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8 September 2017updated 09 Sep 2017 12:21pm

A new poll shows that men are more frightened of saying “Don’t know“ than zombies

Whether it's planning for the end of the world or fiscal policy, men hate to admit they're clueless. 

By Stephen Bush

Are you ready for the zombie apocalypse? A new survey for YouGov has shown that just 11 per cent of us are – and provided yet another example of one of my favourite figures in polling: that as far as men are concerned, the hardest words to use are “I don’t know”.

All British pollsters break down their polling by class, region, age and gender. There isn’t any class gap and there are precious few regional differences, with the noted exception of Wales. The Welsh are significantly less likely be prepared (at five per cent) than anyone else in the United Kingdom, perhaps because it’s the only place that still has a Labour government, so they assume the state will look after them, perhaps because Doctor Who is filmed there so they assume that the Doctor will be on hand to sort it out.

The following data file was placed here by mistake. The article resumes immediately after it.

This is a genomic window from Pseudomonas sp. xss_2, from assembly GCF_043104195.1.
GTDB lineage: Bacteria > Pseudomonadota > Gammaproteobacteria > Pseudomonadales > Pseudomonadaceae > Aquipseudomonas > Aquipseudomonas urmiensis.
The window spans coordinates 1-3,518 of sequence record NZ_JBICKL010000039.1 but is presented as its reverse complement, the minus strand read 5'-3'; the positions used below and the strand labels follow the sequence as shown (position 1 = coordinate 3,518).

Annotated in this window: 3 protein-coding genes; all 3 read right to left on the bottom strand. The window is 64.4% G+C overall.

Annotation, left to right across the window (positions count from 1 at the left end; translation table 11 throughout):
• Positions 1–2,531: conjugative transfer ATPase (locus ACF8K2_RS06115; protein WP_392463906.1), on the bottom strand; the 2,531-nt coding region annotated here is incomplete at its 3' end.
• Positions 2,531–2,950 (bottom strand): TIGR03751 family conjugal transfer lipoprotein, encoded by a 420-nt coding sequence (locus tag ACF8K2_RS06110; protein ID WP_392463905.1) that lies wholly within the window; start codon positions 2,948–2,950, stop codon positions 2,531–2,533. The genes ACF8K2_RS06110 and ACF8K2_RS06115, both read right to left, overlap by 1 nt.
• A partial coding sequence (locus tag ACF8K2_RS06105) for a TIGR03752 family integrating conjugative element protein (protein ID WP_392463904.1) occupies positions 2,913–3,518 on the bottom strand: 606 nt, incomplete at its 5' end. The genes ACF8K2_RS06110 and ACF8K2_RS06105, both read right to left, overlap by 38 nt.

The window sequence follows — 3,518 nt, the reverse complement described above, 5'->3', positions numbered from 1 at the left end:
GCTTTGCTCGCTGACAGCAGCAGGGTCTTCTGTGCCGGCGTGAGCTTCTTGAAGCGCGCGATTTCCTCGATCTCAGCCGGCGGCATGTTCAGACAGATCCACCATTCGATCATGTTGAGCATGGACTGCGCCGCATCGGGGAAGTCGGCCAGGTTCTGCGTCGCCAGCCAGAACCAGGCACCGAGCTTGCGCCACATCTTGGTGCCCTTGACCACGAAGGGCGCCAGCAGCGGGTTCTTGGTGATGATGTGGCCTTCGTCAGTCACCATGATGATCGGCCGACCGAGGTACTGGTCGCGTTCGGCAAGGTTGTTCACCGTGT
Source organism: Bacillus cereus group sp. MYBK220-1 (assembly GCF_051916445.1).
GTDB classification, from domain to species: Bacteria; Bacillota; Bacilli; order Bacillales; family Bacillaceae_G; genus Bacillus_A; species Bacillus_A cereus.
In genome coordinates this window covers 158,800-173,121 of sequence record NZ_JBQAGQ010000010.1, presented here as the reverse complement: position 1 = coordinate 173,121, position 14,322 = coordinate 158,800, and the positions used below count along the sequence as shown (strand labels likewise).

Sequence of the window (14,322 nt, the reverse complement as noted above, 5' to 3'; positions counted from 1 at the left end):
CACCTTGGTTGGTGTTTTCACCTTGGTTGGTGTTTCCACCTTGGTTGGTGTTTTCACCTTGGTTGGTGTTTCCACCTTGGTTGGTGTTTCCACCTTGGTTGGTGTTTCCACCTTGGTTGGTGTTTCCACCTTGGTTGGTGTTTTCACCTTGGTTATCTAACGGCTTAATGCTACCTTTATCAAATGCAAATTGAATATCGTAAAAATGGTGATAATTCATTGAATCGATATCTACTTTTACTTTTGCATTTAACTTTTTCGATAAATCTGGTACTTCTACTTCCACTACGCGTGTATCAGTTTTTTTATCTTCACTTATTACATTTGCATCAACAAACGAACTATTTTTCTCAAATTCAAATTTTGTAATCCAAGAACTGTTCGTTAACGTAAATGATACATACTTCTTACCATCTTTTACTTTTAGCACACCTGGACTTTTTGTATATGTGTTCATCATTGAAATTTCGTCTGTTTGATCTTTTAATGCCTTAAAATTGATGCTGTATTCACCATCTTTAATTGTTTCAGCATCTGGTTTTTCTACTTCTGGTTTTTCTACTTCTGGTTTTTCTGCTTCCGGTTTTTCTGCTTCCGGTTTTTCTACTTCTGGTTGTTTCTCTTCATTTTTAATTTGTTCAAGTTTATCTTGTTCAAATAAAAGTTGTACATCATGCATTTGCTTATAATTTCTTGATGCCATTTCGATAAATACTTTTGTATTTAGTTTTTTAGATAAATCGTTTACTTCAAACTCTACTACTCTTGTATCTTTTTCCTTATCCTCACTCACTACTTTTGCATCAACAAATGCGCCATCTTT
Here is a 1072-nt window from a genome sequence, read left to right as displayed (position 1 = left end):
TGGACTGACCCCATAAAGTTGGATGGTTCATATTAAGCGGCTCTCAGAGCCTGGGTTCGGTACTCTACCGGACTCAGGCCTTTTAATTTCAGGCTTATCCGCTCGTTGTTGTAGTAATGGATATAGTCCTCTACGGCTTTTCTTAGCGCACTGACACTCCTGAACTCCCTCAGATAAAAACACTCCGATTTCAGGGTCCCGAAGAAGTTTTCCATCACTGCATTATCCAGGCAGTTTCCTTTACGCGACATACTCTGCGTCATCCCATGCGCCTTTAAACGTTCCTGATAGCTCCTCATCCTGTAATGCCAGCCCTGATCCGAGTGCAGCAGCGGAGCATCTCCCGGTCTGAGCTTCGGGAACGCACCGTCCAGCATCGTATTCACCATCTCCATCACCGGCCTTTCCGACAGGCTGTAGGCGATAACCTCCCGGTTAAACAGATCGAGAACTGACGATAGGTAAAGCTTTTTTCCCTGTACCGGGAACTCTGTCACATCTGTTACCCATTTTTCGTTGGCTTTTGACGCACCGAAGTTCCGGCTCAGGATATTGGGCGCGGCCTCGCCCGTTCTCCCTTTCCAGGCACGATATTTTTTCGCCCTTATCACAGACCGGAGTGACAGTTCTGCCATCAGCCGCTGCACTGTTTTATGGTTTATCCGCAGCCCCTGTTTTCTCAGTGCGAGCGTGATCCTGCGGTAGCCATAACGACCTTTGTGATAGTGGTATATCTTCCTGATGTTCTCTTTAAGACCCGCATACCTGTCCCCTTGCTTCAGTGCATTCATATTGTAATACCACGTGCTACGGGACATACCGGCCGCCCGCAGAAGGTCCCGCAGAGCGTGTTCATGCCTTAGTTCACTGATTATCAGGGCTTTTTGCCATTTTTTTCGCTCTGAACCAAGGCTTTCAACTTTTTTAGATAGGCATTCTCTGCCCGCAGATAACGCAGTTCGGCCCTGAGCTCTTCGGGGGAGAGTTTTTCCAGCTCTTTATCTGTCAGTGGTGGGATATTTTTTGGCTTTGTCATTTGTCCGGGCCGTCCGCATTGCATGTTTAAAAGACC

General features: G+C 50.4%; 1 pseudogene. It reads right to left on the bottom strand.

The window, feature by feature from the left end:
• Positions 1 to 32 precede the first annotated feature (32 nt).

But striking gap is between men and women. Men are almost twice as likely than women to say they have a plan for the zombie apocalypse. Yet men and women are equally likely to say they are stockpiling fresh water. (If you are planning for an extinction level event, be it nuclear war, floods, zombie apocalypse or alien invasion, and you are not stockpiling clean water, you don’t really have a plan.)

This unwillingness to admit ignorance can be observed in both polls and focus groups. Men are twice as likely to express an opinion, usually a negative one, about a variety of fictional subjects: from Stewart Lewis, the longtime former IpsosMori fake minister, who that pollster included in their polls about Cabinet ministers, to the fictitious Agricultural Trade and Monetary Control Bills.

For men, it seems, it’s not “Sorry”, but “Don’t Know” that’s the hardest word. 

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